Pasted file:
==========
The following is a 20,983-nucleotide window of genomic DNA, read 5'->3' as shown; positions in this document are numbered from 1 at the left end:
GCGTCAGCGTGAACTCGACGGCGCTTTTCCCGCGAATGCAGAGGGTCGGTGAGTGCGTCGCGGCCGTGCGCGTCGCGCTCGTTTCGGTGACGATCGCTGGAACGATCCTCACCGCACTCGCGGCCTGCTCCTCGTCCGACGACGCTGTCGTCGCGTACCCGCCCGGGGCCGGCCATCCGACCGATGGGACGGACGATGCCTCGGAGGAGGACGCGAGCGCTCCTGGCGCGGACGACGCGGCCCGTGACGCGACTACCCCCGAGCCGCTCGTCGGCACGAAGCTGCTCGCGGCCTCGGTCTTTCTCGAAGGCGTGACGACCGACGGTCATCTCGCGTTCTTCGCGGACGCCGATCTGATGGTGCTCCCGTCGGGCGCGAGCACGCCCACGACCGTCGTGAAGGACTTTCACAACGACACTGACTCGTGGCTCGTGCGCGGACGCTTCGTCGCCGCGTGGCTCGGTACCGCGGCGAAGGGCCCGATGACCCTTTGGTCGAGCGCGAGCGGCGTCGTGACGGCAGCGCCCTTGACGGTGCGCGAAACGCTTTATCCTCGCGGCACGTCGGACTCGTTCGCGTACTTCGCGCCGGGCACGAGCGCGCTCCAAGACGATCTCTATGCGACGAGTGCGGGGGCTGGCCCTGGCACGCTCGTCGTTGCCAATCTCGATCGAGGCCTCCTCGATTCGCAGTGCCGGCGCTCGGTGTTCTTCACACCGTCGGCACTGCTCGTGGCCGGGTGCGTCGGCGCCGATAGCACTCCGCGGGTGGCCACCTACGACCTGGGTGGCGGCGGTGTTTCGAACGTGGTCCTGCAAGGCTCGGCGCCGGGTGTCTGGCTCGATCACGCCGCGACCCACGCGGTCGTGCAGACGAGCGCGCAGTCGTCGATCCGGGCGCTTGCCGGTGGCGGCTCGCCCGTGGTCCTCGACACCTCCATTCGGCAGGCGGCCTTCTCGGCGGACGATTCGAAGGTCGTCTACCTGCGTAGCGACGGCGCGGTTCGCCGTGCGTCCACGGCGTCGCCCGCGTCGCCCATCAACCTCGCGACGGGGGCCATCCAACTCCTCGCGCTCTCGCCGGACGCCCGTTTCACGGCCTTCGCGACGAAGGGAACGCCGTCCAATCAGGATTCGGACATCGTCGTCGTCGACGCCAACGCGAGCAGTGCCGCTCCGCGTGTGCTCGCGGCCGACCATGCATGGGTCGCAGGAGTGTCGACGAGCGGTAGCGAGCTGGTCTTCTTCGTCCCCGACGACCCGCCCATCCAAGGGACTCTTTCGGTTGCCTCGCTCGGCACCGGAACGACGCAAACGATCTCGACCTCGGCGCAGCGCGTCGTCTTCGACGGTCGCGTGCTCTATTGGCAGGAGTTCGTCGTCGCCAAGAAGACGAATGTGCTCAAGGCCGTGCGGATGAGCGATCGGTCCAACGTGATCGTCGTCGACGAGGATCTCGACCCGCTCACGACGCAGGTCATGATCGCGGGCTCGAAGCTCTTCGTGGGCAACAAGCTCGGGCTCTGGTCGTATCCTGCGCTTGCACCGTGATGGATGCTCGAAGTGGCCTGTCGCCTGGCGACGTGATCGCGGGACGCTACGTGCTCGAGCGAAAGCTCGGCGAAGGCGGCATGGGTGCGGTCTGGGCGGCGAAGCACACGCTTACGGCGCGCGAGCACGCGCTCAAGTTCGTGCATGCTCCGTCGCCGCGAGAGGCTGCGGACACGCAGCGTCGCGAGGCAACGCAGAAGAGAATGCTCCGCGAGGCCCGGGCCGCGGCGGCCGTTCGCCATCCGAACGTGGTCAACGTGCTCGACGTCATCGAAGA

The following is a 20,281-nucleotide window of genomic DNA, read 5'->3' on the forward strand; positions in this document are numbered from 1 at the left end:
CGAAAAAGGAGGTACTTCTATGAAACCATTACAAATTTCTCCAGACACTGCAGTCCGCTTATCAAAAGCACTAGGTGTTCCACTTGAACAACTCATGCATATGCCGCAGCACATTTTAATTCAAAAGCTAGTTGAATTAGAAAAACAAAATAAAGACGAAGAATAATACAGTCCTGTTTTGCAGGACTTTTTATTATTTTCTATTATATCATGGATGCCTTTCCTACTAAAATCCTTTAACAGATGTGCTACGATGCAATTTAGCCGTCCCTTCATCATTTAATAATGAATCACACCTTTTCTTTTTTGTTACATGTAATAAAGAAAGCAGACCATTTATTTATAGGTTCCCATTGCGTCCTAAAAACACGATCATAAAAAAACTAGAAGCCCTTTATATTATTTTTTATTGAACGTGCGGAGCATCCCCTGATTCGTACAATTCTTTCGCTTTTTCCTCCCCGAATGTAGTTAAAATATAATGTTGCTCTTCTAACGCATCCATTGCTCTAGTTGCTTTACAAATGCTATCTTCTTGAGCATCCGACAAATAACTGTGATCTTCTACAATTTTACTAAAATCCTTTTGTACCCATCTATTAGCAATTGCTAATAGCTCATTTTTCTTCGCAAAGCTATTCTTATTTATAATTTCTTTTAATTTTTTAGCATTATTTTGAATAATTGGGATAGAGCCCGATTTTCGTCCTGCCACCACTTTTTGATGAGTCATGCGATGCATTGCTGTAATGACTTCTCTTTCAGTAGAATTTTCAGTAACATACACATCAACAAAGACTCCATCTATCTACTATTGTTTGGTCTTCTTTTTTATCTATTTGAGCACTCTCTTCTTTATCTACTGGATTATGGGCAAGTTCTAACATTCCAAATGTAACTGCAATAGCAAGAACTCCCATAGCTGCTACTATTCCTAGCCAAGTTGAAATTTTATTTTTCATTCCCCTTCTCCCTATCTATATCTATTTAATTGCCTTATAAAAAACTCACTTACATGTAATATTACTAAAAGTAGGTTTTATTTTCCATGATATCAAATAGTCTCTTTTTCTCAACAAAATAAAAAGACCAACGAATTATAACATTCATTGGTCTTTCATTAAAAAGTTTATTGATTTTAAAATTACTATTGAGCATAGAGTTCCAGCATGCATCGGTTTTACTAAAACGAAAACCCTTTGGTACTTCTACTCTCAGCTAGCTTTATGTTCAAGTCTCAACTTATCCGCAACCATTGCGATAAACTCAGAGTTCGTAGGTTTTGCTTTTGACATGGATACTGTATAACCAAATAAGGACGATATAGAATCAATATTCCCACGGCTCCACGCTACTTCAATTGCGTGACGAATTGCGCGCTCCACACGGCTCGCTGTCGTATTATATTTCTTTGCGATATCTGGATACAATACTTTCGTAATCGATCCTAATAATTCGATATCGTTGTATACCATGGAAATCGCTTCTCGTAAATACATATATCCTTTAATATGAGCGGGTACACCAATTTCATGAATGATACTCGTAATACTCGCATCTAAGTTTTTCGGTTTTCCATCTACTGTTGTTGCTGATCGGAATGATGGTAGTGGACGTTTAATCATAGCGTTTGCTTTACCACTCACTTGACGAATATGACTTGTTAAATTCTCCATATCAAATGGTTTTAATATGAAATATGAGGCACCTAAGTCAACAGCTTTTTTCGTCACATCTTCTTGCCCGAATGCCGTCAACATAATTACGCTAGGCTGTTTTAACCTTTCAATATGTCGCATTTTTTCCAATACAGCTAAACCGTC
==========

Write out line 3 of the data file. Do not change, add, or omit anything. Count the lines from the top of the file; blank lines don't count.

The following is a 20,281-nucleotide window of genomic DNA, read 5'->3' on the forward strand; positions in this document are numbered from 1 at the left end: